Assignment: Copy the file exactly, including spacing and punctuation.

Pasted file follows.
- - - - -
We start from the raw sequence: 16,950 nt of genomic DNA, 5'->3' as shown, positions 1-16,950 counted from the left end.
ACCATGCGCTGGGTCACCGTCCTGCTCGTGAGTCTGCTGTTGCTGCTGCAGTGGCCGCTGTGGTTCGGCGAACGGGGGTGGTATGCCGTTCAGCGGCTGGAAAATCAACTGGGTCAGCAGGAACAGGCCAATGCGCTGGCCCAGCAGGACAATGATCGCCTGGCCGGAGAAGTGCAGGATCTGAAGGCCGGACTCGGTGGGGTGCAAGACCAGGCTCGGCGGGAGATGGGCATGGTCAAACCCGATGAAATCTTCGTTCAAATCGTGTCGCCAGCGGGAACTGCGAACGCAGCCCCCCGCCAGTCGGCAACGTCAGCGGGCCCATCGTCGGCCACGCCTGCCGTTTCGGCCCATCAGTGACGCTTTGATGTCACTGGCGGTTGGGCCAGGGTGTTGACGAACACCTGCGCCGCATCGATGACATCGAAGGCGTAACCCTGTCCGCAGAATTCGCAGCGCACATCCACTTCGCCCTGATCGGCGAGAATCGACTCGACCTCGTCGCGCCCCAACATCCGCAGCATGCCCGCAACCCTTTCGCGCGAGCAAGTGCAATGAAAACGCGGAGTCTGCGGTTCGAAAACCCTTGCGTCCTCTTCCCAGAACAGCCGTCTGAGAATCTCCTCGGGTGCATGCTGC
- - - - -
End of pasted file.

We start from the raw sequence: 16,950 nt of genomic DNA, 5'->3' as shown, positions 1-16,950 counted from the left end.
ACCATGCGCTGGGTCACCGTCCTGCTCGTGAGTCTGCTGTTGCTGCTGCAGTGGCCGCTGTGGTTCGGCGAACGGGGGTGGTATGCCGTTCAGCGGCTGGAAAATCAACTGGGTCAGCAGGAACAGGCCAATGCGCTGGCCCAGCAGGACAATGATCGCCTGGCCGGAGAAGTGCAGGATCTGAAGGCCGGACTCGGTGGGGTGCAAGACCAGGCTCGGCGGGAGATGGGCATGGTCAAACCCGATGAAATCTTCGTTCAAATCGTGTCGCCAGCGGGAACTGCGAACGCAGCCCCCCGCCAGTCGGCAACGTCAGCGGGCCCATCGTCGGCCACGCCTGCCGTTTCGGCCCATCAGTGACGCTTTGATGTCACTGGCGGTTGGGCCAGGGTGTTGACGAACACCTGCGCCGCATCGATGACATCGAAGGCGTAACCCTGTCCGCAGAATTCGCAGCGCACATCCACTTCGCCCTGATCGGCGAGAATCGACTCGACCTCGTCGCGCCCCAACATCCGCAGCATGCCCGCAACCCTTTCGCGCGAGCAAGTGCAATGAAAACGCGGAGTCTGCGGTTCGAAAACCCTTGCGTCCTCTTCCCAGAACAGCCGTCTGAGAATCTCCTCGGGTGCATGCTGC